4. Cost segregation opportunities should never be overlooked.

If you want to retain more of your money, it is absolutely essential that you take advantage of cost segregation. When you file your taxes, it is much easier to separate your personal and business assets if you use a business account for your company’s expenses. Maximize your tax saving by using a business credit card.

How do I build business credit?

  1. First, incorporate your business or establish it as an LLC.
  2. Obtain an employer identification number (EIN). This number is similar to your social security number, but it identifies your business (as opposed to you as an individual).
  3. Open a bank account using your company’s legal name.
  4. Apply for a business credit card, spend wisely, and repay your balance.

For financing solutions and opportunities to build your business credit, visit, which was established by Peter J. Burns III in order to help entrepreneurs and founders to manage their financing. There, you will find a variety of business-savvy tools to help you succeed. You can even apply for Peter J. Burns III’s Entrepreneur’s Credit Card. The card will allow you to receive up to $175,000 in unsecured credit and you will pay 0% interest for 12 months or longer.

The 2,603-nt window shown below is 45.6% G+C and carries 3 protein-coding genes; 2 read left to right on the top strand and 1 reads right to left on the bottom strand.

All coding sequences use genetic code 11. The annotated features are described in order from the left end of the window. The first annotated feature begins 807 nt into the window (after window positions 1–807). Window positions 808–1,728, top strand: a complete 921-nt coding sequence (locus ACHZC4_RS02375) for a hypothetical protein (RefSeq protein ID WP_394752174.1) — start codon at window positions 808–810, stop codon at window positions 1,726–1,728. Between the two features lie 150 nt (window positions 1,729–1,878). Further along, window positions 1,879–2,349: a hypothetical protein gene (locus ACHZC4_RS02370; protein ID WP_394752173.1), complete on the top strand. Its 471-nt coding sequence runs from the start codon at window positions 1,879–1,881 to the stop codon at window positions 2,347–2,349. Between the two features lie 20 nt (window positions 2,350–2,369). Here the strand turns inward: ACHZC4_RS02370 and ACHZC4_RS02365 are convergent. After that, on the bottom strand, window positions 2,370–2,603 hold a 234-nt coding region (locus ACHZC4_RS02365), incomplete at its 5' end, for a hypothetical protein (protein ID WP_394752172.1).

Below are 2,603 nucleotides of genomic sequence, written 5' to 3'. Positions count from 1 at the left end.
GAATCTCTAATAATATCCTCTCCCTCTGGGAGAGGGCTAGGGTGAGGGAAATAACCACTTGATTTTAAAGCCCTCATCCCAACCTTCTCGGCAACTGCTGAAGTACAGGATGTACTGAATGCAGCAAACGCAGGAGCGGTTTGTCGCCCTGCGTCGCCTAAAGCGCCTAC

Follow Burn$ Funding on LinkedIn here for more information and updates on the company’s special offers.

Article by L.K. Bright

Entrepreneur’s Pet Protection Mission


Burn$ Funding Introduces New Division to Help Entrepreneurs Raise Capital By Applying An Underutilized Tax Law